I fear I may treat people too casually. It’s certainly not because I don’t appreciate them. On the contrary, I am extremely grateful for my family and friends. My problem lies in the fact that I’m usually in ten places at once in a figurative sense. My mind is always racing ahead to the next thing I need to accomplish (or worse yet, reflecting on what I didn’t accomplish). I’m not only guilty of this while performing mundane tasks such as driving, grocery shopping, office work, housework, etc., but I also commit this grievous affront while communicating with people—in person, on the telephone or via correspondence. I’m seldom 100% present, and this is a tragedy.

That said, I hereby avow to stop this nonsense and to be a better wife, mother, daughter, cousin, friend. From here on out I intend to affirm others as my Heavenly Father constantly affirms me and to fully convey my appreciation and gratitude for each and every person in my life. My friendships are sacred and I want each and every family member and friend to know just how much they mean to me. I want my relationships to be a direct reflection of God’s holy nature that lies within me.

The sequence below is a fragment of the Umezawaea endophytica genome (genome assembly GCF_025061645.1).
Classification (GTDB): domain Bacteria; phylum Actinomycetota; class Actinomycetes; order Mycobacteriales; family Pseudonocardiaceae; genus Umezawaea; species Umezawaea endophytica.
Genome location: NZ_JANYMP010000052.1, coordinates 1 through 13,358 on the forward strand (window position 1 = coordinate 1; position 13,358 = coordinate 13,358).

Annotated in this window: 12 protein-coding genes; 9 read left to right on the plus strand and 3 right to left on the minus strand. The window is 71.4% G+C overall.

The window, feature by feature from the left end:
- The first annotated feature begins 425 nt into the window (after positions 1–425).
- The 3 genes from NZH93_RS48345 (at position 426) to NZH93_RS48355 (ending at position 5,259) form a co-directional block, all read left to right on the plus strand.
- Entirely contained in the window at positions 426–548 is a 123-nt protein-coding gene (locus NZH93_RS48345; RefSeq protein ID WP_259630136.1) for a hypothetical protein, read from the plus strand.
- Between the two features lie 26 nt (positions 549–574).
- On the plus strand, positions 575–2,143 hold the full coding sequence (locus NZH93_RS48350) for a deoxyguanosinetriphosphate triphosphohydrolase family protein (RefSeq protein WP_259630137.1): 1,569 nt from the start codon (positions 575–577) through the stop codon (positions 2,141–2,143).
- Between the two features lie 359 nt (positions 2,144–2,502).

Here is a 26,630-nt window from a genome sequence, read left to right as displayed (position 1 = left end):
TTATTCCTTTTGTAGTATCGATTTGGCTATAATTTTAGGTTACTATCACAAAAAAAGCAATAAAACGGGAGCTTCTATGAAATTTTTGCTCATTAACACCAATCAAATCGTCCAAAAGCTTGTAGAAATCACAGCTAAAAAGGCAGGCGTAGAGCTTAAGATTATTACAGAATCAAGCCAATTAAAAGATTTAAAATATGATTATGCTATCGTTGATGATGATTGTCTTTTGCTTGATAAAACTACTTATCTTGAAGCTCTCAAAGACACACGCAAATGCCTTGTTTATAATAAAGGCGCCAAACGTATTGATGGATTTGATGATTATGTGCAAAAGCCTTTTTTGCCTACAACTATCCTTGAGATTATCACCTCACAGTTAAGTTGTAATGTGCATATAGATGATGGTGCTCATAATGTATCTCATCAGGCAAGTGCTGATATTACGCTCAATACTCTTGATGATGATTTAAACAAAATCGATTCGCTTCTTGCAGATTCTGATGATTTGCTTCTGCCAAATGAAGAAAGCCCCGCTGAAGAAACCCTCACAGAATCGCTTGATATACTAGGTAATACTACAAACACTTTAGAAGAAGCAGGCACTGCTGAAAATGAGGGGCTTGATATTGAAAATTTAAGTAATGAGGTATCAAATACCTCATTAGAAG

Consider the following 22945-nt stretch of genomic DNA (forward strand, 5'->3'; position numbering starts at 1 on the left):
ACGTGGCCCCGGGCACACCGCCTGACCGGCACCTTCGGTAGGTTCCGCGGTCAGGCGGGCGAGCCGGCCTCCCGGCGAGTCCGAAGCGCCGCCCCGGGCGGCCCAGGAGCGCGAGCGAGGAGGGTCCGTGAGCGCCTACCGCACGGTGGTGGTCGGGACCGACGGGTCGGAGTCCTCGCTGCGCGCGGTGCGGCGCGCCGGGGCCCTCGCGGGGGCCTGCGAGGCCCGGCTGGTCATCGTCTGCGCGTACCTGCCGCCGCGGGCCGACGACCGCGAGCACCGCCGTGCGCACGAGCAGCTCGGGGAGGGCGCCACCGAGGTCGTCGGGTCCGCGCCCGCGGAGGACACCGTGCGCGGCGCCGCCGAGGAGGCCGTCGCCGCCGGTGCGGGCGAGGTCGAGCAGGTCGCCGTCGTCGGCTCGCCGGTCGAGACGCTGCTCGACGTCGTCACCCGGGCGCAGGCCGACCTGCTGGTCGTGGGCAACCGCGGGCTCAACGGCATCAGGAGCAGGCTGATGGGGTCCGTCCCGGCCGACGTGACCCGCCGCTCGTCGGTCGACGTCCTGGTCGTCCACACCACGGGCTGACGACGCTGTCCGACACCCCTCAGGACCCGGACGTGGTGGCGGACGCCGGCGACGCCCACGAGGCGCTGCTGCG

Romans 12:10
Be devoted to one another in brotherly love. Honor one another above yourselves.

Tuesday, February 16, 2010

Build a Bridge

People today are hungry for love, which is the only answer to loneliness and great poverty. In some countries there is no hunger for bread. But people are suffering from terrible loneliness, terrible despair, terrible hatred, feeling unwanted, helpless, hopeless. They have forgotten how to smile, they have forgotten the beauty of the human touch. They are forgetting what is human love. They need someone who will understand and respect them.
Mother Teresa